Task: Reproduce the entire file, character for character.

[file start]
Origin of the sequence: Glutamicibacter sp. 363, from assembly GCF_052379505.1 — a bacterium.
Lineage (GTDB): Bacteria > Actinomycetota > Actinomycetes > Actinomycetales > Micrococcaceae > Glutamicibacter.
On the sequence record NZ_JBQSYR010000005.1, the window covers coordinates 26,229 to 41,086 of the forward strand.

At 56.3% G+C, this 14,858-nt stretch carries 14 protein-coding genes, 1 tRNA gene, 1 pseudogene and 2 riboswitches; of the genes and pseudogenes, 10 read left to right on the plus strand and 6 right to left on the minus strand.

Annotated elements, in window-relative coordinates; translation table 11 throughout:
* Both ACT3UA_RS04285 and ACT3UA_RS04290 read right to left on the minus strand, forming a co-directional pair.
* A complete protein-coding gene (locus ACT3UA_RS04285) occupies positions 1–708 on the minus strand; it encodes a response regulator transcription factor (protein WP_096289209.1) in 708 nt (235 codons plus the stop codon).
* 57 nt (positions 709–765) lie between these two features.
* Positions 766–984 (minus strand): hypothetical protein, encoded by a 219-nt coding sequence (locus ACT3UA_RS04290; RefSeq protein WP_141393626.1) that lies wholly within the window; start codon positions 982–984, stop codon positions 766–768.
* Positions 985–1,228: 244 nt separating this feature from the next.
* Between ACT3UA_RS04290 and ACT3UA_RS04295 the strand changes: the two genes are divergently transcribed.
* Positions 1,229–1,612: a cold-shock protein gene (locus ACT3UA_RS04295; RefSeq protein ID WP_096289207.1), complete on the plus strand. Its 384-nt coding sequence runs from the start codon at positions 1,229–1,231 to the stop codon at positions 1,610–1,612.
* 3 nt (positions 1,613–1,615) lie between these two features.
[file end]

Origin of the sequence: Glutamicibacter sp. 363, from assembly GCF_052379505.1 — a bacterium.
Lineage (GTDB): Bacteria > Actinomycetota > Actinomycetes > Actinomycetales > Micrococcaceae > Glutamicibacter.
On the sequence record NZ_JBQSYR010000005.1, the window covers coordinates 26,229 to 41,086 of the forward strand.

At 56.3% G+C, this 14,858-nt stretch carries 14 protein-coding genes, 1 tRNA gene, 1 pseudogene and 2 riboswitches; of the genes and pseudogenes, 10 read left to right on the plus strand and 6 right to left on the minus strand.

Annotated elements, in window-relative coordinates; translation table 11 throughout:
* Both ACT3UA_RS04285 and ACT3UA_RS04290 read right to left on the minus strand, forming a co-directional pair.
* A complete protein-coding gene (locus ACT3UA_RS04285) occupies positions 1–708 on the minus strand; it encodes a response regulator transcription factor (protein WP_096289209.1) in 708 nt (235 codons plus the stop codon).
* 57 nt (positions 709–765) lie between these two features.
* Positions 766–984 (minus strand): hypothetical protein, encoded by a 219-nt coding sequence (locus ACT3UA_RS04290; RefSeq protein WP_141393626.1) that lies wholly within the window; start codon positions 982–984, stop codon positions 766–768.
* Positions 985–1,228: 244 nt separating this feature from the next.
* Between ACT3UA_RS04290 and ACT3UA_RS04295 the strand changes: the two genes are divergently transcribed.
* Positions 1,229–1,612: a cold-shock protein gene (locus ACT3UA_RS04295; RefSeq protein ID WP_096289207.1), complete on the plus strand. Its 384-nt coding sequence runs from the start codon at positions 1,229–1,231 to the stop codon at positions 1,610–1,612.
* 3 nt (positions 1,613–1,615) lie between these two features.